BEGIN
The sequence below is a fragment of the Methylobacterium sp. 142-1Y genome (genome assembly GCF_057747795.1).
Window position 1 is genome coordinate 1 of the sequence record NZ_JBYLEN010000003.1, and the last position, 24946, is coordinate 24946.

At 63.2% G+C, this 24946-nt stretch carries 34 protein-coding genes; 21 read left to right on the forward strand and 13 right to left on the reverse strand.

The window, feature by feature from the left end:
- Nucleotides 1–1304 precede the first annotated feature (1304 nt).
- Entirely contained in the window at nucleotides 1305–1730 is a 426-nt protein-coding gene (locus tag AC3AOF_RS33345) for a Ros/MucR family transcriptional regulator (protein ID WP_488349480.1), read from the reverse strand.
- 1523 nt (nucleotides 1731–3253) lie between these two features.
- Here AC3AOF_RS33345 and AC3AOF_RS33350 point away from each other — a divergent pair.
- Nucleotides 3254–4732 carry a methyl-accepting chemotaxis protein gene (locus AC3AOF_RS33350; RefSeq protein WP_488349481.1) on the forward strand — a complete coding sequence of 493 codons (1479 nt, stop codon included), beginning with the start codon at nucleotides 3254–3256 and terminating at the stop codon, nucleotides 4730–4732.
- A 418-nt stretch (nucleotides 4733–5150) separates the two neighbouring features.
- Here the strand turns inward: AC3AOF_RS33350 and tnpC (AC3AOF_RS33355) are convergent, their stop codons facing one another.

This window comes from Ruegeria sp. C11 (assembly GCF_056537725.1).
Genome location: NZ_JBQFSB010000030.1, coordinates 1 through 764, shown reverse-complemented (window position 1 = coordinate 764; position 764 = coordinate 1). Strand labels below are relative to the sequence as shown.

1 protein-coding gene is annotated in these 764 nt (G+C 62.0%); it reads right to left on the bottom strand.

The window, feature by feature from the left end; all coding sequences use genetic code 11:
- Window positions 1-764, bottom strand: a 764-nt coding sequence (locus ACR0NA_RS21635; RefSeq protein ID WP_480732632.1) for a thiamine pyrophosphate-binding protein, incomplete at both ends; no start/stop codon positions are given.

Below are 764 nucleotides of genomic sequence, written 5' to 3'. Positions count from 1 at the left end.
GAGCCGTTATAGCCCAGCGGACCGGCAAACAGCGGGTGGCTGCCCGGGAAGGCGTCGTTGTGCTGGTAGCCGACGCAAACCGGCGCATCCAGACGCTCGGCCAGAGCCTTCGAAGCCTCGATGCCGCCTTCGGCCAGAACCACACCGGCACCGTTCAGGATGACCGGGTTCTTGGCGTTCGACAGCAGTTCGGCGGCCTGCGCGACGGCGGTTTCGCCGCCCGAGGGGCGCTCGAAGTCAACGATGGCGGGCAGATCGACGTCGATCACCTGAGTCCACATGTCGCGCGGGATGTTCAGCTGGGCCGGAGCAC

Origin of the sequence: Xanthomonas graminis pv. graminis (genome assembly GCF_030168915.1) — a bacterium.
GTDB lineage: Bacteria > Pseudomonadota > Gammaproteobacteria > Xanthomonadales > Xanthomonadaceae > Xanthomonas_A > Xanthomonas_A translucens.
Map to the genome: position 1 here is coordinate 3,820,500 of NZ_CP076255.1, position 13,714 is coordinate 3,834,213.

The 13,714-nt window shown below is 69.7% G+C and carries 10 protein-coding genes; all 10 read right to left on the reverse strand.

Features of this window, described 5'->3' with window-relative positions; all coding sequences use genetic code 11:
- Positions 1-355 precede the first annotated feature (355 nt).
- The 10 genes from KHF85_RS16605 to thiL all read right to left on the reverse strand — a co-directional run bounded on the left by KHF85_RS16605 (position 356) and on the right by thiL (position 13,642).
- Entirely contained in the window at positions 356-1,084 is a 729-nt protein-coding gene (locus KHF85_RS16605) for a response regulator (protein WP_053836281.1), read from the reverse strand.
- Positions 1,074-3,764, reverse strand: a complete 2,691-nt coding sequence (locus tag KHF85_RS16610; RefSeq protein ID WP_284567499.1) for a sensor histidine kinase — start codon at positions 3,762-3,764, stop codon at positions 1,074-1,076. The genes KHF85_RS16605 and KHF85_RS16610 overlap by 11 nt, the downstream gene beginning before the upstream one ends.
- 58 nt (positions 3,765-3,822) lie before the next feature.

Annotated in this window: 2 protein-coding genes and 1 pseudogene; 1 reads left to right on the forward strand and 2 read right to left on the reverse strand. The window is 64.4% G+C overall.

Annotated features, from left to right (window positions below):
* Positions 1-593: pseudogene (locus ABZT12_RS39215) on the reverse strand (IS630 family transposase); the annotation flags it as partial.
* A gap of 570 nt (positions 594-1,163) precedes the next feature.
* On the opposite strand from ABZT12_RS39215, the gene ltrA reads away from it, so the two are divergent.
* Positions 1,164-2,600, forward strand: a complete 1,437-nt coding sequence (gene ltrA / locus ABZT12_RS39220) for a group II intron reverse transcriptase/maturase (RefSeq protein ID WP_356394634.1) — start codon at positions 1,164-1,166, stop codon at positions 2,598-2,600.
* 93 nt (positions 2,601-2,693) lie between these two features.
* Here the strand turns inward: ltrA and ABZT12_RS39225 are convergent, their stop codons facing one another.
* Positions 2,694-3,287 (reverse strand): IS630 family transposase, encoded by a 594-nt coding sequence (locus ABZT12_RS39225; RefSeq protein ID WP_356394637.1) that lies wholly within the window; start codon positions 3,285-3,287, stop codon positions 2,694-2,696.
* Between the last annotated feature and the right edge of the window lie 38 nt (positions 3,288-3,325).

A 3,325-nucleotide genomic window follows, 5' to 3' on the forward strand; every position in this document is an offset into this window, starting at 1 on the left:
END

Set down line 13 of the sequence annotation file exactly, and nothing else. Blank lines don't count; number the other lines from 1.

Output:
Genome location: NZ_JBQFSB010000030.1, coordinates 1 through 764, shown reverse-complemented (window position 1 = coordinate 764; position 764 = coordinate 1). Strand labels below are relative to the sequence as shown.